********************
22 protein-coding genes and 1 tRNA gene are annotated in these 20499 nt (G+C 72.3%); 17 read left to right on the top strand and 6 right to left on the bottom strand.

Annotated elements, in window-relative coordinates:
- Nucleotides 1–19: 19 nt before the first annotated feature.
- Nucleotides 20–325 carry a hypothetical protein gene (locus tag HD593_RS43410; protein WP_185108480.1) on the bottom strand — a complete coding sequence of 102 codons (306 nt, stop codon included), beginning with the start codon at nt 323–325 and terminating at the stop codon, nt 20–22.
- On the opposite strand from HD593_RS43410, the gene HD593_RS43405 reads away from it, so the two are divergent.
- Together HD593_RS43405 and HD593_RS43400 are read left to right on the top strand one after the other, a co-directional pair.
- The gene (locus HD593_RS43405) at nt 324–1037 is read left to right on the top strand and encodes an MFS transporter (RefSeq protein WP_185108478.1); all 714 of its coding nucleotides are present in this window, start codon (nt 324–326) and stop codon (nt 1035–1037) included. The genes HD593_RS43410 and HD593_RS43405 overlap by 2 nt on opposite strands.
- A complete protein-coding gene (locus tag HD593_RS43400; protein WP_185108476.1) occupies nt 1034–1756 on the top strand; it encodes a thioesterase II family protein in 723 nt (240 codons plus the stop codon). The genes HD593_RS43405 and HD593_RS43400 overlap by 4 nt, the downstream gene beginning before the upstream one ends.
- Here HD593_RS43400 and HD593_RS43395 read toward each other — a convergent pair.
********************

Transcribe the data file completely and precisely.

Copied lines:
22 protein-coding genes and 1 tRNA gene are annotated in these 20499 nt (G+C 72.3%); 17 read left to right on the top strand and 6 right to left on the bottom strand.

Annotated elements, in window-relative coordinates:
- Nucleotides 1–19: 19 nt before the first annotated feature.
- Nucleotides 20–325 carry a hypothetical protein gene (locus tag HD593_RS43410; protein WP_185108480.1) on the bottom strand — a complete coding sequence of 102 codons (306 nt, stop codon included), beginning with the start codon at nt 323–325 and terminating at the stop codon, nt 20–22.
- On the opposite strand from HD593_RS43410, the gene HD593_RS43405 reads away from it, so the two are divergent.
- Together HD593_RS43405 and HD593_RS43400 are read left to right on the top strand one after the other, a co-directional pair.
- The gene (locus HD593_RS43405) at nt 324–1037 is read left to right on the top strand and encodes an MFS transporter (RefSeq protein WP_185108478.1); all 714 of its coding nucleotides are present in this window, start codon (nt 324–326) and stop codon (nt 1035–1037) included. The genes HD593_RS43410 and HD593_RS43405 overlap by 2 nt on opposite strands.
- A complete protein-coding gene (locus tag HD593_RS43400; protein WP_185108476.1) occupies nt 1034–1756 on the top strand; it encodes a thioesterase II family protein in 723 nt (240 codons plus the stop codon). The genes HD593_RS43405 and HD593_RS43400 overlap by 4 nt, the downstream gene beginning before the upstream one ends.
- Here HD593_RS43400 and HD593_RS43395 read toward each other — a convergent pair.